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Health & Science

John Stroup, CEO of the global manufacturing company Belden, helped launch a first-of-its-kind program to help job applicants break the cycle of substance abuse and find employment. A mechanical engineering student at Northwestern, Stroup says the University's emphasis on the humanities helped him become a more well-rounded person.

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john stroup
As Garry Cooper ’14 PhD prepared to throw out used equipment at a Feinberg School of Medicine lab in 2015, an idea hit him: Lightly used, expensive research equipment could be reused rather than trashed. “I kept seeing reports about the funding problems in scientific research — how really smart and innovative junior faculty members are leaving academia and going into industry because of the job and funding prospects,” says Cooper, who studied neuroscience.

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gary cooper lab

One Lucky Duck

Spring 2019
Hannah Chung ’12 hopes to make the treatment of childhood cancer a little more bearable. The co-founder of Sproutel, Chung works alongside CEO and co-founder Aaron Horowitz ’12 to design products that make a meaningful health impact on the lives of patients.

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duck on box
“People have tried to classify personality types since Hippocrates’ time, but previous scientific literature has found that to be nonsense,” says William Revelle, professor of psychology and a self-proclaimed skeptic when it comes to personality types. So when his Northwestern colleagues Luís Amaral of the McCormick School of Engineering and Martin Gerlach, a postdoctoral fellow in Amaral’s lab, proposed a study to outline new personality types, Revelle, who specializes in personality measurement, theory and research, balked.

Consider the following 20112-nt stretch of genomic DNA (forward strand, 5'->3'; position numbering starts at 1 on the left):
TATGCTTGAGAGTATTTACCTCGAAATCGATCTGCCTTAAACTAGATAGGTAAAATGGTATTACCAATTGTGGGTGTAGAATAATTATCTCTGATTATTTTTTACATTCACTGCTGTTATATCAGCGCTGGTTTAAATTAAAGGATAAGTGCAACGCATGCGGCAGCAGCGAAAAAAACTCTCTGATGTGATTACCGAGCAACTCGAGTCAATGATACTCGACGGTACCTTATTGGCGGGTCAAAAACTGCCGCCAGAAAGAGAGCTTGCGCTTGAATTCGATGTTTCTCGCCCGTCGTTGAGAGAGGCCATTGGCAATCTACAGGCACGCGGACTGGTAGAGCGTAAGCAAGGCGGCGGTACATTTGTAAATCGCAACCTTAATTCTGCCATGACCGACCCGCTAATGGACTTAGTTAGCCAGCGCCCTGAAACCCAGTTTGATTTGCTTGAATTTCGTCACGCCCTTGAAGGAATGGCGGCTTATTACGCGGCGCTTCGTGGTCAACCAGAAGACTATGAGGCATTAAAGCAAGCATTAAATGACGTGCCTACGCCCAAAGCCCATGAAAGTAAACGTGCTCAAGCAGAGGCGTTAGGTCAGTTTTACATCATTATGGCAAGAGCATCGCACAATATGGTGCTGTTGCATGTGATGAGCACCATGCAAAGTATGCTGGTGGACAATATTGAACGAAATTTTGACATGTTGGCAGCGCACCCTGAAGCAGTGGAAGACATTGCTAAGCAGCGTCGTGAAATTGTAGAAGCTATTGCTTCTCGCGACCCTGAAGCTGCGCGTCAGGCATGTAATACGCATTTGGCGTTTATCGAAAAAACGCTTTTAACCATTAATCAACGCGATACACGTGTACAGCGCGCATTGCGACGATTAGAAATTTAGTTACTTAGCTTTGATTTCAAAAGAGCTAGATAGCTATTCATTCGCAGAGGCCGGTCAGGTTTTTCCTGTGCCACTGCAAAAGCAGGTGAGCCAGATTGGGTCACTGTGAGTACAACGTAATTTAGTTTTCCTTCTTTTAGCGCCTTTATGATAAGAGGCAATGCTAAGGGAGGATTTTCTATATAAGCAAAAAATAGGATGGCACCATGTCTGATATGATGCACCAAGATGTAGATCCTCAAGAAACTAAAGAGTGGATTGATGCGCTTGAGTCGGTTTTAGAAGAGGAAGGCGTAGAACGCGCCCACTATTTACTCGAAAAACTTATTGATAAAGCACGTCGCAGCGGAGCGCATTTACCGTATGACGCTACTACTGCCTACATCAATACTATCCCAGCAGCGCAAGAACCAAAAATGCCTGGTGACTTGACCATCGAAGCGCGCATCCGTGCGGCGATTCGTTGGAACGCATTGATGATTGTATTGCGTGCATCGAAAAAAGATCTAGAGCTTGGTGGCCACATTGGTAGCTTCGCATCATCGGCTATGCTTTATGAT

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personality illo
Now, perhaps more than ever, it is critical that we continue the LGBTQ movement’s fight for recognition and representation. The health of our community depends on it.

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brian mustanski
Your brain, says neuroscientist Ken Paller, is not like a laptop, shutting down when you close the lid. Instead, when you close your lids at night, your brain remains hard at work, consolidating information you’ve learned that day — and the days before.

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sleep learning
A team of McCormick School of Engineering sophomores created the Alligator Tail, a device that is placed on the axle of a wheelchair and is used prevent the user from falling while learning to do a stationary wheelie. It allows users to practice wheelies with minimal assistance.

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alligator tail
Alzheimer’s disease is most commonly diagnosed in people over age 65. That, says molecular biosciences professor Richard Morimoto, offers a critical clue to understanding Alzheimer’s and other neurodegenerative diseases.

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new morimoto 1920x1400 hero v2
Longtime audio engineer and professor Benj Kanters now focuses on hearing conservation.

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benj kanters NYT
On the outer edge of the color spectrum of visible light lies a mysterious place on the far side of violet. As red morphs to orange and then fades to yellow and so on, the wavelengths become shorter and shorter.

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vadim backman in lab